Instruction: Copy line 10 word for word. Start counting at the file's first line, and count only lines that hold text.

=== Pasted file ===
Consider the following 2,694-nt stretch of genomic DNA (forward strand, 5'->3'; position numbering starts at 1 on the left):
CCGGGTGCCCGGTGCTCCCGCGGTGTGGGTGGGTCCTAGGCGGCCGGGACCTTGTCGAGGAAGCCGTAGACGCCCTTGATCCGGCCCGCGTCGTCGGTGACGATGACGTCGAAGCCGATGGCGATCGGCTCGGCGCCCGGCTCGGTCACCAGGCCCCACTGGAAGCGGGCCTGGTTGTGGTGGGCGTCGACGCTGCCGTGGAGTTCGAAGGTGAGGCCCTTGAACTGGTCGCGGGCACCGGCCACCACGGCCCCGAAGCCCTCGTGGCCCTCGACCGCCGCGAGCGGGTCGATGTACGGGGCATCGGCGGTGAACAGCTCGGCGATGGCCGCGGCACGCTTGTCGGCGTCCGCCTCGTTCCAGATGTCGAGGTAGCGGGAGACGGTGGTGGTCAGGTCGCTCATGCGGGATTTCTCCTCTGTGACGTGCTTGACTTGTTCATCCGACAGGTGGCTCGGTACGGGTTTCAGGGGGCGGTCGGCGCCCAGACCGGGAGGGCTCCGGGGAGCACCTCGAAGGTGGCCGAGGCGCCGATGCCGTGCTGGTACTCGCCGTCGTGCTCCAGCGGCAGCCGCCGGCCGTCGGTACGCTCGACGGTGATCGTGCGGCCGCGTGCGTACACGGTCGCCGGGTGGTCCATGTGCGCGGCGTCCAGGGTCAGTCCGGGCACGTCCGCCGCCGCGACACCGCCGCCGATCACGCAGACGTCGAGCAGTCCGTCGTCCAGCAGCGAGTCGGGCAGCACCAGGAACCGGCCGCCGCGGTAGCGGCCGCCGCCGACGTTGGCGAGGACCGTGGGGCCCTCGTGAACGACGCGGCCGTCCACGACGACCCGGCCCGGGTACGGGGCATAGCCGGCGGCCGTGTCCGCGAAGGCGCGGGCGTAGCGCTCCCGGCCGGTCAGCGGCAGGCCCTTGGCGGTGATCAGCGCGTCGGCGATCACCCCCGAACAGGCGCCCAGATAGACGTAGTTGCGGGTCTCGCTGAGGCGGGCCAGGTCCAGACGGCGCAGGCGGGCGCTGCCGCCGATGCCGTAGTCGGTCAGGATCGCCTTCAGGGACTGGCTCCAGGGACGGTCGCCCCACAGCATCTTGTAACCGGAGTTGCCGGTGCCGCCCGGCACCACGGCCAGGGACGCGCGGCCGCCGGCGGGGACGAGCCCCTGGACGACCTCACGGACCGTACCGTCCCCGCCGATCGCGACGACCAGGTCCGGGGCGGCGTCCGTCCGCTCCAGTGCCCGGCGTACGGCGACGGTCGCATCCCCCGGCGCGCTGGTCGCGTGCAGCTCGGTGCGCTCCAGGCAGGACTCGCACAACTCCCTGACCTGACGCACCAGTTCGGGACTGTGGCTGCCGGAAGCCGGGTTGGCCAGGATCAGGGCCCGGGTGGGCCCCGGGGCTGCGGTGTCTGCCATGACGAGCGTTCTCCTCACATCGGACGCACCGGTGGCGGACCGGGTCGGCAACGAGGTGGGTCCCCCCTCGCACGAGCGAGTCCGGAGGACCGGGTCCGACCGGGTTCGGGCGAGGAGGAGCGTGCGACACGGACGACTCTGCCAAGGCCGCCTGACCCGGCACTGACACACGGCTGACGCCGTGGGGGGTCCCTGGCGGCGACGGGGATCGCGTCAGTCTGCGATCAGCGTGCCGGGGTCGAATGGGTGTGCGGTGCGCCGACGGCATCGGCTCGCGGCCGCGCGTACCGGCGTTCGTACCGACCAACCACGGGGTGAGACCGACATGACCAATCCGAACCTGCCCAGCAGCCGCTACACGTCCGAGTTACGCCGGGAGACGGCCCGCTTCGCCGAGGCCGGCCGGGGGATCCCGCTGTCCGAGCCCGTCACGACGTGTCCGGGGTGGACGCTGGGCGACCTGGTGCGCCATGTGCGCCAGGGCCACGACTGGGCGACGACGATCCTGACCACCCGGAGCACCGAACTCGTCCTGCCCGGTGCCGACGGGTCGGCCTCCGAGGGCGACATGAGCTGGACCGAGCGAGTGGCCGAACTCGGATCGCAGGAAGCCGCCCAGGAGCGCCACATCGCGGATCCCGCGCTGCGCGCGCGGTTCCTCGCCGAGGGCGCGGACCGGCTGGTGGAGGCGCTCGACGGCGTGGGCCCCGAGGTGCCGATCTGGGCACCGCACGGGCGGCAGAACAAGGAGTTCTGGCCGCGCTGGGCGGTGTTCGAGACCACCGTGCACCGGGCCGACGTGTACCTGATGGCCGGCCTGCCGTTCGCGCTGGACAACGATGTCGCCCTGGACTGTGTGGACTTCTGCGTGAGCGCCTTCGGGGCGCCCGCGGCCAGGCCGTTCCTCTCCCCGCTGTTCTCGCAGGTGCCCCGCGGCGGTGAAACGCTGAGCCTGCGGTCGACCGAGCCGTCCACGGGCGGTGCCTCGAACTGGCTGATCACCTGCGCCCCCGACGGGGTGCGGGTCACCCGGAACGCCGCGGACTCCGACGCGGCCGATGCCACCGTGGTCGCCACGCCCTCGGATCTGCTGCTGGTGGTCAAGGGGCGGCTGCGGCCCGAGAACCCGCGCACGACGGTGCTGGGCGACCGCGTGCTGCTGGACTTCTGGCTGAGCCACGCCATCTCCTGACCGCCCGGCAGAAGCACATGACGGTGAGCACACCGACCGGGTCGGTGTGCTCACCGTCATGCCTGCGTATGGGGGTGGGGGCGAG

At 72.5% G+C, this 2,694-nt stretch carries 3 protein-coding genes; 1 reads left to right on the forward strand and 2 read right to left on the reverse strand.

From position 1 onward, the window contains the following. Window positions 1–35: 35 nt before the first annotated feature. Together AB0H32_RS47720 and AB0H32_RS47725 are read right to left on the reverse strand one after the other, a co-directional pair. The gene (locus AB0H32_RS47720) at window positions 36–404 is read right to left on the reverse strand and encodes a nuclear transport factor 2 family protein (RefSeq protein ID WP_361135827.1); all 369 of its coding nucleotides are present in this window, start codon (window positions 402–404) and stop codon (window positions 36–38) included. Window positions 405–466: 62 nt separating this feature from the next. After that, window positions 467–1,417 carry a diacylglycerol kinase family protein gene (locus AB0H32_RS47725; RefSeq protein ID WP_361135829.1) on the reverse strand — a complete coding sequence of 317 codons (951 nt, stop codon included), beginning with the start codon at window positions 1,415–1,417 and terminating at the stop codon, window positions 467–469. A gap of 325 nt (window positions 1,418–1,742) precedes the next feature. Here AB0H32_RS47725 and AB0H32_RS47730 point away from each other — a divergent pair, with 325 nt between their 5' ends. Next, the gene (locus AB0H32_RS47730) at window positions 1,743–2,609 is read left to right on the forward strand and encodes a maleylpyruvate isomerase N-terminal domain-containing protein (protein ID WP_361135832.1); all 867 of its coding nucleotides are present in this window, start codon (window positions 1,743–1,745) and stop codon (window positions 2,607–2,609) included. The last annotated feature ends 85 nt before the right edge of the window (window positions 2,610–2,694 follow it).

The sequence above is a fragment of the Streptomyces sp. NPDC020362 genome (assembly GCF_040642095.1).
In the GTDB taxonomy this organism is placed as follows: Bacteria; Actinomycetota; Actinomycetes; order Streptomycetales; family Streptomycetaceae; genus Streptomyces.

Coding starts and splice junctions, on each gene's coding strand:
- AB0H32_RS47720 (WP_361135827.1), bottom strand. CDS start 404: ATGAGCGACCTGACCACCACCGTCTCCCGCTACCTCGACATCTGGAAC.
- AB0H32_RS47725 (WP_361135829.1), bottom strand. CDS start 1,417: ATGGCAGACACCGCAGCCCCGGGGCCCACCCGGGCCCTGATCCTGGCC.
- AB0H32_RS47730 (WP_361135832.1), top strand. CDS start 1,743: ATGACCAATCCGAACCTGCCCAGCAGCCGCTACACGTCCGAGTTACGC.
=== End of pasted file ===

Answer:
- AB0H32_RS47730 (WP_361135832.1), top strand. CDS start 1,743: ATGACCAATCCGAACCTGCCCAGCAGCCGCTACACGTCCGAGTTACGC.